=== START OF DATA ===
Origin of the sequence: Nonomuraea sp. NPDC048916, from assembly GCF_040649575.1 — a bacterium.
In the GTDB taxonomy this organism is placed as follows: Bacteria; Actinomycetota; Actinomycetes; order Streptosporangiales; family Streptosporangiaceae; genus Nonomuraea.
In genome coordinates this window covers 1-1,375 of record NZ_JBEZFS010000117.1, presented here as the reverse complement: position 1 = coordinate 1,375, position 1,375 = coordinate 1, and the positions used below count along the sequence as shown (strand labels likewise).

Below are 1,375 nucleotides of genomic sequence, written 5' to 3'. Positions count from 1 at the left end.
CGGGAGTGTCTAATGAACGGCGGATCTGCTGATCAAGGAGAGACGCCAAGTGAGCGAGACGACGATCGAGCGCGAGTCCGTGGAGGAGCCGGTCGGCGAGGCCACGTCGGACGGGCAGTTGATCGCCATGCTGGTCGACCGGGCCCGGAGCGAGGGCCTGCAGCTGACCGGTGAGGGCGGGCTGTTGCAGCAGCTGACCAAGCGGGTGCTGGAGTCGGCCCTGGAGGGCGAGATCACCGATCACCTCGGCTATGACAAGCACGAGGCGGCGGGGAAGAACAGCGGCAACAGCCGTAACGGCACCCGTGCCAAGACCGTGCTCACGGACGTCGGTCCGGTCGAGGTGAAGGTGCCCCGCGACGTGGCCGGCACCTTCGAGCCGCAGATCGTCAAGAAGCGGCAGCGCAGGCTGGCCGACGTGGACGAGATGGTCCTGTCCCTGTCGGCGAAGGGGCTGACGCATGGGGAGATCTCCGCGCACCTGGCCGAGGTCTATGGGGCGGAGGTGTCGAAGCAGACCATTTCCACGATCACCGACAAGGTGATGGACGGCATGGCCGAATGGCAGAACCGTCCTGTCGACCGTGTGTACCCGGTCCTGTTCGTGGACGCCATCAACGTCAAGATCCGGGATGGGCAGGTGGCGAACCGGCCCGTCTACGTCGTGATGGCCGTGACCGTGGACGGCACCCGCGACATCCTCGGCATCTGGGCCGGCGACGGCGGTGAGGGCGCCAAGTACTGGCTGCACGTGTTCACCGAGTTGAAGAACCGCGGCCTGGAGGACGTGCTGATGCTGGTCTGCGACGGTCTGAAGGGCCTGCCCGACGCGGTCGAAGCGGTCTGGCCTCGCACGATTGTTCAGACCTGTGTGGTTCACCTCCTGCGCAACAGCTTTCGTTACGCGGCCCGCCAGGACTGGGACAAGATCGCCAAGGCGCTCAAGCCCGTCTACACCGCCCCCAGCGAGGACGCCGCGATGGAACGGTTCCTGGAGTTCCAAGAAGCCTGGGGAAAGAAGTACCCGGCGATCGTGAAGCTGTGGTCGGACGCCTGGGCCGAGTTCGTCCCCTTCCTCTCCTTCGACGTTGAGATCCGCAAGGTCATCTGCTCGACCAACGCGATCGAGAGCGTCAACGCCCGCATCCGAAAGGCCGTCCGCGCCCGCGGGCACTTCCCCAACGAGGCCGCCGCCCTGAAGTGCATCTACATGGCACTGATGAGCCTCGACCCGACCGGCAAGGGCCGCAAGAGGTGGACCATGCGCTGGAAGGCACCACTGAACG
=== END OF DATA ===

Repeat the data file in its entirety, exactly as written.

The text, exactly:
Origin of the sequence: Nonomuraea sp. NPDC048916, from assembly GCF_040649575.1 — a bacterium.
In the GTDB taxonomy this organism is placed as follows: Bacteria; Actinomycetota; Actinomycetes; order Streptosporangiales; family Streptosporangiaceae; genus Nonomuraea.
In genome coordinates this window covers 1-1,375 of record NZ_JBEZFS010000117.1, presented here as the reverse complement: position 1 = coordinate 1,375, position 1,375 = coordinate 1, and the positions used below count along the sequence as shown (strand labels likewise).

Below are 1,375 nucleotides of genomic sequence, written 5' to 3'. Positions count from 1 at the left end.
CGGGAGTGTCTAATGAACGGCGGATCTGCTGATCAAGGAGAGACGCCAAGTGAGCGAGACGACGATCGAGCGCGAGTCCGTGGAGGAGCCGGTCGGCGAGGCCACGTCGGACGGGCAGTTGATCGCCATGCTGGTCGACCGGGCCCGGAGCGAGGGCCTGCAGCTGACCGGTGAGGGCGGGCTGTTGCAGCAGCTGACCAAGCGGGTGCTGGAGTCGGCCCTGGAGGGCGAGATCACCGATCACCTCGGCTATGACAAGCACGAGGCGGCGGGGAAGAACAGCGGCAACAGCCGTAACGGCACCCGTGCCAAGACCGTGCTCACGGACGTCGGTCCGGTCGAGGTGAAGGTGCCCCGCGACGTGGCCGGCACCTTCGAGCCGCAGATCGTCAAGAAGCGGCAGCGCAGGCTGGCCGACGTGGACGAGATGGTCCTGTCCCTGTCGGCGAAGGGGCTGACGCATGGGGAGATCTCCGCGCACCTGGCCGAGGTCTATGGGGCGGAGGTGTCGAAGCAGACCATTTCCACGATCACCGACAAGGTGATGGACGGCATGGCCGAATGGCAGAACCGTCCTGTCGACCGTGTGTACCCGGTCCTGTTCGTGGACGCCATCAACGTCAAGATCCGGGATGGGCAGGTGGCGAACCGGCCCGTCTACGTCGTGATGGCCGTGACCGTGGACGGCACCCGCGACATCCTCGGCATCTGGGCCGGCGACGGCGGTGAGGGCGCCAAGTACTGGCTGCACGTGTTCACCGAGTTGAAGAACCGCGGCCTGGAGGACGTGCTGATGCTGGTCTGCGACGGTCTGAAGGGCCTGCCCGACGCGGTCGAAGCGGTCTGGCCTCGCACGATTGTTCAGACCTGTGTGGTTCACCTCCTGCGCAACAGCTTTCGTTACGCGGCCCGCCAGGACTGGGACAAGATCGCCAAGGCGCTCAAGCCCGTCTACACCGCCCCCAGCGAGGACGCCGCGATGGAACGGTTCCTGGAGTTCCAAGAAGCCTGGGGAAAGAAGTACCCGGCGATCGTGAAGCTGTGGTCGGACGCCTGGGCCGAGTTCGTCCCCTTCCTCTCCTTCGACGTTGAGATCCGCAAGGTCATCTGCTCGACCAACGCGATCGAGAGCGTCAACGCCCGCATCCGAAAGGCCGTCCGCGCCCGCGGGCACTTCCCCAACGAGGCCGCCGCCCTGAAGTGCATCTACATGGCACTGATGAGCCTCGACCCGACCGGCAAGGGCCGCAAGAGGTGGACCATGCGCTGGAAGGCACCACTGAACG